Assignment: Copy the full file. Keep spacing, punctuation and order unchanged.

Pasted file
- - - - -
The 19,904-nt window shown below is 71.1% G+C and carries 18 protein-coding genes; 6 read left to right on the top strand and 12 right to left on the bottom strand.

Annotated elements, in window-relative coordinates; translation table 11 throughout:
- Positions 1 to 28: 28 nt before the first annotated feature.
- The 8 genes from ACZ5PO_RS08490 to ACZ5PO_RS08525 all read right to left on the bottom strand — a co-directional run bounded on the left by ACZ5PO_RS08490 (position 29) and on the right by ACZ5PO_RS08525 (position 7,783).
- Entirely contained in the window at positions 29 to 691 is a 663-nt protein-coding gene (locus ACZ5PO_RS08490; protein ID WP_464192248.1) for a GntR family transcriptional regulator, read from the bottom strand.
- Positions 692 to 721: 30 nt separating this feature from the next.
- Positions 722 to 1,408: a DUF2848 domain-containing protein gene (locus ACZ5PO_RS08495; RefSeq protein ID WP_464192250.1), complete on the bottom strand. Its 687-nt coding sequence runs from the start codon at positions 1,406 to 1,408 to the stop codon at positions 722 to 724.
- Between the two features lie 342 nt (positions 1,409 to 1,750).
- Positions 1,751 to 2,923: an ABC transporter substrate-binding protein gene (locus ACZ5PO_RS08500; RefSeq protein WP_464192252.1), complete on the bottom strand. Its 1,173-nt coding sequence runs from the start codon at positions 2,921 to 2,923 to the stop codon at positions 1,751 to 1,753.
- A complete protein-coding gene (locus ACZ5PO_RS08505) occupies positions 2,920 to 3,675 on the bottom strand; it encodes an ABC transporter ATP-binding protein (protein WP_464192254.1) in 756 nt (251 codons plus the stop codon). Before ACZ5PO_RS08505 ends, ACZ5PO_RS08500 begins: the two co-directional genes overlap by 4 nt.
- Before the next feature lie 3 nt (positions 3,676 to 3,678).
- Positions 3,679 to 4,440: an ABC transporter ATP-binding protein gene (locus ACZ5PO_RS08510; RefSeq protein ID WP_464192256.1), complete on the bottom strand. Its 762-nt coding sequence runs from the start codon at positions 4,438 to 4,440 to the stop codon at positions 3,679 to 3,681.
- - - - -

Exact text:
The 19,904-nt window shown below is 71.1% G+C and carries 18 protein-coding genes; 6 read left to right on the top strand and 12 right to left on the bottom strand.

Annotated elements, in window-relative coordinates; translation table 11 throughout:
- Positions 1 to 28: 28 nt before the first annotated feature.
- The 8 genes from ACZ5PO_RS08490 to ACZ5PO_RS08525 all read right to left on the bottom strand — a co-directional run bounded on the left by ACZ5PO_RS08490 (position 29) and on the right by ACZ5PO_RS08525 (position 7,783).
- Entirely contained in the window at positions 29 to 691 is a 663-nt protein-coding gene (locus ACZ5PO_RS08490; protein ID WP_464192248.1) for a GntR family transcriptional regulator, read from the bottom strand.
- Positions 692 to 721: 30 nt separating this feature from the next.
- Positions 722 to 1,408: a DUF2848 domain-containing protein gene (locus ACZ5PO_RS08495; RefSeq protein ID WP_464192250.1), complete on the bottom strand. Its 687-nt coding sequence runs from the start codon at positions 1,406 to 1,408 to the stop codon at positions 722 to 724.
- Between the two features lie 342 nt (positions 1,409 to 1,750).
- Positions 1,751 to 2,923: an ABC transporter substrate-binding protein gene (locus ACZ5PO_RS08500; RefSeq protein WP_464192252.1), complete on the bottom strand. Its 1,173-nt coding sequence runs from the start codon at positions 2,921 to 2,923 to the stop codon at positions 1,751 to 1,753.
- A complete protein-coding gene (locus ACZ5PO_RS08505) occupies positions 2,920 to 3,675 on the bottom strand; it encodes an ABC transporter ATP-binding protein (protein WP_464192254.1) in 756 nt (251 codons plus the stop codon). Before ACZ5PO_RS08505 ends, ACZ5PO_RS08500 begins: the two co-directional genes overlap by 4 nt.
- Before the next feature lie 3 nt (positions 3,676 to 3,678).
- Positions 3,679 to 4,440: an ABC transporter ATP-binding protein gene (locus ACZ5PO_RS08510; RefSeq protein ID WP_464192256.1), complete on the bottom strand. Its 762-nt coding sequence runs from the start codon at positions 4,438 to 4,440 to the stop codon at positions 3,679 to 3,681.